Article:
06 June 2013

Development and Security in a Changing World: New Report from IDS

My IDS colleagues Jeremy Allouche and Jeremy Lind have just published their new report entitled A New Deal? Development and Security in a Changing World.

It is a timely report.  ODA is increasingly flowing to development in fragile and conflict affected contexts.  In addition, there is growing pressure to stretch the definition of ODA so it can be used in a variety of ways by a variety of Departments.

The report takes as a given that development and security are linked, but it explores the implications for development practitioners and policymakers.
 They note that

* Non state actors such as Hezbollah in Lebanon, the Taliban in Afghanistan and Mungiki in Kenya have claimed the development mantle
* The New Deal endorsed by the g7+ grouping of fragile and conflict affected states is the latest example of how aid recipient countries are increasingly vocal about whether aid works for them
* the aid approaches of non DAC donors such as Turkey, China are more aligned with their own security and commercial interests

Using two case studies from Sierra Leone and Kenya, and an extensive review of several literatures, they argue that these trends require a new approach to development and security.  The approach should place relationships with local provides of security and basic services at the centre of policy analysis. Much insecurity is local and development actors need to find ways to respond even though their influence is attenuated.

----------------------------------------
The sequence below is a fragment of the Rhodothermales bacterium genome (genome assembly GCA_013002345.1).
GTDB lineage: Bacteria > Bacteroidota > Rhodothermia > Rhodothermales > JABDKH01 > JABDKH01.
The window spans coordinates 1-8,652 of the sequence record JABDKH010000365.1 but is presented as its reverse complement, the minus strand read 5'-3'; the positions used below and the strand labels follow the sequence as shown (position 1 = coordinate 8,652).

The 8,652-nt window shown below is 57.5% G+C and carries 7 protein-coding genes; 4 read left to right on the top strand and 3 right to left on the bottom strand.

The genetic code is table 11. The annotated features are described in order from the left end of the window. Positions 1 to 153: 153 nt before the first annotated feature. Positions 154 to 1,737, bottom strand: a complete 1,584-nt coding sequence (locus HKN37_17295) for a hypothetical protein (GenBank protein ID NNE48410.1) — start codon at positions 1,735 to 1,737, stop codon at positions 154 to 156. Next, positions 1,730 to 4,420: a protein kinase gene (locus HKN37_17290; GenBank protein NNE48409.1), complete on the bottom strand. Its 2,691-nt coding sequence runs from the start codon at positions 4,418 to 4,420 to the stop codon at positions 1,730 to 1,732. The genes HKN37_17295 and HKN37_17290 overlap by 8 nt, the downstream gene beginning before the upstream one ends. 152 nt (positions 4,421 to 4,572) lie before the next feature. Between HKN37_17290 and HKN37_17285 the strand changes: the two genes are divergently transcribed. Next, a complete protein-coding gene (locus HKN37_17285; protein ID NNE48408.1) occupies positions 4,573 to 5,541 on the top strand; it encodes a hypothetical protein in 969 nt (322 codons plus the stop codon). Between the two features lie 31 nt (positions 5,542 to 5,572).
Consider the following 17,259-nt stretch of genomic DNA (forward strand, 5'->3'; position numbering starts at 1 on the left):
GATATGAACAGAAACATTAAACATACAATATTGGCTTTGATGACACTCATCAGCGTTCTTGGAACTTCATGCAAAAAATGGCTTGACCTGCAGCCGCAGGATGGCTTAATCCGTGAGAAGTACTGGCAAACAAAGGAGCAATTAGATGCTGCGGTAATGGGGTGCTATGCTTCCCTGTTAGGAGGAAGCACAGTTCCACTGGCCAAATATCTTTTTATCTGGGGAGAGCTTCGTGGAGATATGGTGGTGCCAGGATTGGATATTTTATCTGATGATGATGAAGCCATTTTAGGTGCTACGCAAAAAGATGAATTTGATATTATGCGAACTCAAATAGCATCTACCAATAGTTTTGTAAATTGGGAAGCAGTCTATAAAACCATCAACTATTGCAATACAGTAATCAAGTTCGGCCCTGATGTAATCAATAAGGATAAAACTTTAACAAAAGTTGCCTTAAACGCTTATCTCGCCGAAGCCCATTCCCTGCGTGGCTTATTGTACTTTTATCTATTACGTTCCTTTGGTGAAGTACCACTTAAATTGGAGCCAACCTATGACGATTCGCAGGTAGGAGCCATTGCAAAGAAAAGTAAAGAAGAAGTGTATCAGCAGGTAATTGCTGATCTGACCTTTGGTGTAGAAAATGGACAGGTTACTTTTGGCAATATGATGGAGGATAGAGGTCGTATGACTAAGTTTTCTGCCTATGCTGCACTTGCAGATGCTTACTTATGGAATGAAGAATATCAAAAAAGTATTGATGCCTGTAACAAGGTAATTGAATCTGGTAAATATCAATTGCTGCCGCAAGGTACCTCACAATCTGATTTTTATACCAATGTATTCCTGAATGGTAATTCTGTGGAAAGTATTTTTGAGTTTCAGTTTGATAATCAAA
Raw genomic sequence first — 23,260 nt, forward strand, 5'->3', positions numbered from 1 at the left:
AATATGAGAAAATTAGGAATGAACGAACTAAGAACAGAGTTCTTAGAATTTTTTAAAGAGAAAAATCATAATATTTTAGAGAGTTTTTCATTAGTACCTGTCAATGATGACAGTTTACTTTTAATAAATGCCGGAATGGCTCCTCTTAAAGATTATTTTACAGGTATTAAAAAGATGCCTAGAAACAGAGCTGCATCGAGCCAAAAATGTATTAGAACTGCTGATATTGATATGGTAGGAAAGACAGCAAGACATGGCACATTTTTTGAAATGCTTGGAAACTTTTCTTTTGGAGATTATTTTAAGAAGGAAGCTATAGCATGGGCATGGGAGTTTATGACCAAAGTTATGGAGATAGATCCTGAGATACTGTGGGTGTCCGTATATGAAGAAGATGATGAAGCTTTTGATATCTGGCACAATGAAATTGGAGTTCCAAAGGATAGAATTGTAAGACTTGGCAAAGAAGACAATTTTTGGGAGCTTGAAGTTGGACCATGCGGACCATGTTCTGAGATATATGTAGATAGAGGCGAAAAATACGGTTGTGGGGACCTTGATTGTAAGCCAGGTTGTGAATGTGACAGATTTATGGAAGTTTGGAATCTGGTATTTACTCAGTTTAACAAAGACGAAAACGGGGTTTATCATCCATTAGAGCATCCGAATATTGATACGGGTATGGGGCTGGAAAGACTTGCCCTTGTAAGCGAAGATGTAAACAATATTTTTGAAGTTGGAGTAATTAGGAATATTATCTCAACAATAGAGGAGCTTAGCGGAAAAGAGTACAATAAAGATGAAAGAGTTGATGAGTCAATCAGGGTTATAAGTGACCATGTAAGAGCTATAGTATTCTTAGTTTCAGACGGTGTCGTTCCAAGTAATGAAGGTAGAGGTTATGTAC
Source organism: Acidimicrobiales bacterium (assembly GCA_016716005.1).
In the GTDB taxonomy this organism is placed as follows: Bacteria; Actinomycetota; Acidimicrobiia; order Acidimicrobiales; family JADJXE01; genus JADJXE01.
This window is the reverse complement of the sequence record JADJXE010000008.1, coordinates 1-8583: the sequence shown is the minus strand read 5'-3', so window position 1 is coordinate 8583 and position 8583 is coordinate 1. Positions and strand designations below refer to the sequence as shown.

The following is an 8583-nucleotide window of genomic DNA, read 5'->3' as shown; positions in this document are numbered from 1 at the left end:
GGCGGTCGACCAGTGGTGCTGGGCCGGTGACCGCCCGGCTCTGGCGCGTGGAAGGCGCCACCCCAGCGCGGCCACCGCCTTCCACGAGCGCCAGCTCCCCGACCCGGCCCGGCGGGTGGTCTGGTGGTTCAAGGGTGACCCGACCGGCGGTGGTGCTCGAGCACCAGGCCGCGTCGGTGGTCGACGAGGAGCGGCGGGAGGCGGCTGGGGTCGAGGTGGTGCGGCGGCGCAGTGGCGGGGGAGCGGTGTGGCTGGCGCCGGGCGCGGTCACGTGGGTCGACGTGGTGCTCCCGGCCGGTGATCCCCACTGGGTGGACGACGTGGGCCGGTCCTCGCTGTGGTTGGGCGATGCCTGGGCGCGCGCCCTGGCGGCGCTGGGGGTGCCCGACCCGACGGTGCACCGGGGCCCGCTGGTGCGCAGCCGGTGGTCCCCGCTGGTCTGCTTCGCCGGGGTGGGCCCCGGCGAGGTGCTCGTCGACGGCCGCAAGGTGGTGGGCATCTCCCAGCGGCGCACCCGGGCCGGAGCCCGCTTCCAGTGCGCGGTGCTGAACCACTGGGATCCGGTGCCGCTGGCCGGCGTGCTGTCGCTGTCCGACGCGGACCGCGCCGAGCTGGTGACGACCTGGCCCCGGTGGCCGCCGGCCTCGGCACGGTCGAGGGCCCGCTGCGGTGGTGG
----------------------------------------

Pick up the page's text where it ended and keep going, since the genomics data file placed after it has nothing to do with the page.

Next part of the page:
The report argues that two concepts can help: entrustment and brokerage.  The first is about transferring power to local actors to make decisions, define and assess problems and use resources to act on this. Brokerage is about building a shared understanding among actors with very different interests and different capacities to act in support of these interests.

So what?

Well, they suggest that development agencies should consider doing the following to operate more effectively in fragile and conflict affected contexts:

(1) commit more staff to the field in recognition of the localised nature of the security and development issues
(2) recruit staff with skills in security, diplomacy, brokering and negotiation
(3) be prepared to take more calculated risks, innovating on risk pooling mechanisms
(4) slow down turnover of staff to ensure more retention of local realities and complexities

They conclude that aid agencies have not gone overboard with development and security--they have merely tinkered at the edges.

1 comment:

albina N muro said...

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